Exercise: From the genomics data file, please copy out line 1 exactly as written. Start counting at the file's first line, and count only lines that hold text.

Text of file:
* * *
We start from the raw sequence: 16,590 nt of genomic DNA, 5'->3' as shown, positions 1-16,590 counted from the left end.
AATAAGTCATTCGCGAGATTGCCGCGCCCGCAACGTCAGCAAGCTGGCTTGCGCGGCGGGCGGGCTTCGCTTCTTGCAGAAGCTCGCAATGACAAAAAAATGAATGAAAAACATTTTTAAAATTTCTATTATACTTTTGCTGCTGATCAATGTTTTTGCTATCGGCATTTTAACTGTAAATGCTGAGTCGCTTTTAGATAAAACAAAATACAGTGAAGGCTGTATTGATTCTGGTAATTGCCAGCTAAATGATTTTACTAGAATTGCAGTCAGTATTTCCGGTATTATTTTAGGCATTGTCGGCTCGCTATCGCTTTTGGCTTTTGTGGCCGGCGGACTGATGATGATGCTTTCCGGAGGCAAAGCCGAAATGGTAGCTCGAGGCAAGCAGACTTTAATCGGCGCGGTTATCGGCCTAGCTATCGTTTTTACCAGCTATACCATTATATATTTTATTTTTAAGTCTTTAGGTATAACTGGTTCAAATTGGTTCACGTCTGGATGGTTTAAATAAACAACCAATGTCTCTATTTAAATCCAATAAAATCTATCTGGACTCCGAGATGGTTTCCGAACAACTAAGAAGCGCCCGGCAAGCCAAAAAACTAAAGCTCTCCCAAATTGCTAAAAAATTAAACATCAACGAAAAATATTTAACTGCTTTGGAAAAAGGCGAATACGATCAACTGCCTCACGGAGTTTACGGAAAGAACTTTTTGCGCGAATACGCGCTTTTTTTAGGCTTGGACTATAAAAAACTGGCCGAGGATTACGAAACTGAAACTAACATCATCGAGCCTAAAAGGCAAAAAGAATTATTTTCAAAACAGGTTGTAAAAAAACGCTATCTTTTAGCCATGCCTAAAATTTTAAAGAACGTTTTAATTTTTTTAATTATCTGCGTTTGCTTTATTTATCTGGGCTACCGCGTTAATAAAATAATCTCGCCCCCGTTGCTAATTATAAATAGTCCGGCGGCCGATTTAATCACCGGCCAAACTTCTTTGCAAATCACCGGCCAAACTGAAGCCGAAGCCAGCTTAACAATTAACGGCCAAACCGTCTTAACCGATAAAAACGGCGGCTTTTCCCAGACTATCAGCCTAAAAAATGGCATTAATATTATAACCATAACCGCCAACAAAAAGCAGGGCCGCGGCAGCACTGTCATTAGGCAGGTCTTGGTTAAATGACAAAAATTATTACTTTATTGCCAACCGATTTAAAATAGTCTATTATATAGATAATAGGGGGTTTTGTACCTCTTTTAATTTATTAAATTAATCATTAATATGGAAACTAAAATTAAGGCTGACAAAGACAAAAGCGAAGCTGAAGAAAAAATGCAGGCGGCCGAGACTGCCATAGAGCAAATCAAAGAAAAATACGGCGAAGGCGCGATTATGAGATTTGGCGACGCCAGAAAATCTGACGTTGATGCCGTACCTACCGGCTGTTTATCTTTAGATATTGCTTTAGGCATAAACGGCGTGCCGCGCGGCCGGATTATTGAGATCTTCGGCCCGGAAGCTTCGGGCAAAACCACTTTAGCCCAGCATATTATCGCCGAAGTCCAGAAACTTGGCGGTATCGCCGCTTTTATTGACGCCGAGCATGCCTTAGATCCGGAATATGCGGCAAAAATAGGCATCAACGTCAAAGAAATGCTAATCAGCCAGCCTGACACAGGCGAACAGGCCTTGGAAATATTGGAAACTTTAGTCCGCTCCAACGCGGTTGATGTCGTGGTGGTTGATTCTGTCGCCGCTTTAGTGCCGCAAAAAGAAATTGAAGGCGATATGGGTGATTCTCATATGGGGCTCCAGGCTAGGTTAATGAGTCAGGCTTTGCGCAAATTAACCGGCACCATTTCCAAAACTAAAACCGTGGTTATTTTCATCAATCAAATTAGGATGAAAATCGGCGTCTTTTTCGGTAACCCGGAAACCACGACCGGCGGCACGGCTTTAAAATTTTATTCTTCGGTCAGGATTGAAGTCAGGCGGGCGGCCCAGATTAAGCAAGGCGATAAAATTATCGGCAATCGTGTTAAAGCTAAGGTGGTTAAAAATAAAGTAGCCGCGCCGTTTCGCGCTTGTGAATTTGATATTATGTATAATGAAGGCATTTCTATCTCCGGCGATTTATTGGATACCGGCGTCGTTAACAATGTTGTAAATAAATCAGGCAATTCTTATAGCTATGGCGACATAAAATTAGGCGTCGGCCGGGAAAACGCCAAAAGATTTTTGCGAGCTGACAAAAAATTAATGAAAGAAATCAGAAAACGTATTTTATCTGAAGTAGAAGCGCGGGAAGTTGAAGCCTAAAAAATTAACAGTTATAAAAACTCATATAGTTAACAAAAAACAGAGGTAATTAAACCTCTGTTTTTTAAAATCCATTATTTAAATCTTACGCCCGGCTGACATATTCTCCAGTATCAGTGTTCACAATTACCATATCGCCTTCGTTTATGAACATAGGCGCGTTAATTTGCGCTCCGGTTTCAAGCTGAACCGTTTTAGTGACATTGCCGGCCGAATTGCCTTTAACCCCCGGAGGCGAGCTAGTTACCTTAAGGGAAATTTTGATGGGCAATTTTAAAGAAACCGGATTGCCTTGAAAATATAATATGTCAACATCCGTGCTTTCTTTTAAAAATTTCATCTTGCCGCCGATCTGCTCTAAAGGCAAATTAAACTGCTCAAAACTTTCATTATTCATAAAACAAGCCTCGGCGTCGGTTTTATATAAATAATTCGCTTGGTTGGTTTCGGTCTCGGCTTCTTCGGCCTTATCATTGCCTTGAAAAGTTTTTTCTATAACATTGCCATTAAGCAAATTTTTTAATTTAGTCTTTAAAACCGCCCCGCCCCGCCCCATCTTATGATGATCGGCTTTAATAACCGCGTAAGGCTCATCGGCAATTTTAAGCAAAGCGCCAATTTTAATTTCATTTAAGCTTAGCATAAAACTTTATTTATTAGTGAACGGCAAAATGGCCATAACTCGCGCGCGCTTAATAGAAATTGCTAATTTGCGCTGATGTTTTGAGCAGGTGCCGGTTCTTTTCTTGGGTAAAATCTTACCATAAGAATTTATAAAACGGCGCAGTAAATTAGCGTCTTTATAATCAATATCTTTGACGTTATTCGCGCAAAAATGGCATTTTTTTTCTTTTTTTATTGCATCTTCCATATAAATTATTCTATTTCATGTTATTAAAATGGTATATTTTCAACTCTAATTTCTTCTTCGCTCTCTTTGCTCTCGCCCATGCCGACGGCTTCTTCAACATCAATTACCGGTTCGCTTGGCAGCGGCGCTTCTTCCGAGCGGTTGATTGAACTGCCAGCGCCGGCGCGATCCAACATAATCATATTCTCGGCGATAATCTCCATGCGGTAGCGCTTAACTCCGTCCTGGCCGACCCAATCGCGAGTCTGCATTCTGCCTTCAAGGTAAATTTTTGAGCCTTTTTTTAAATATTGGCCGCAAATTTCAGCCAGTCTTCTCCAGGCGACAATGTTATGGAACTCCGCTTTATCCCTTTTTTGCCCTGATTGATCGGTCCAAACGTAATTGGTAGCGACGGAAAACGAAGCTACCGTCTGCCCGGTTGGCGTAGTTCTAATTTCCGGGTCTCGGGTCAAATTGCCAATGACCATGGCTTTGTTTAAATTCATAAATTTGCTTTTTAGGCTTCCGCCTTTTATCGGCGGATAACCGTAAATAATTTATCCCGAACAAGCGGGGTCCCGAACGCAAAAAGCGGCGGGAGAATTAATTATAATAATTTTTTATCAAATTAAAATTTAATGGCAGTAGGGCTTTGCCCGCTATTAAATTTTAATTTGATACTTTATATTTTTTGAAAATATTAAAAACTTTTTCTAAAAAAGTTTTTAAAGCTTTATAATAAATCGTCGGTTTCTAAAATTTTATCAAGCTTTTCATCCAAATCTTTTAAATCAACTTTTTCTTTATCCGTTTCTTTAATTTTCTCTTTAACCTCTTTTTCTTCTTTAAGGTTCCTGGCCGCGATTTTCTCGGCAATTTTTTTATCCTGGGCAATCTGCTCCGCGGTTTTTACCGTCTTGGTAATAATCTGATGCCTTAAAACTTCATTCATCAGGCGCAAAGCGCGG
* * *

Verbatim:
We start from the raw sequence: 16,590 nt of genomic DNA, 5'->3' as shown, positions 1-16,590 counted from the left end.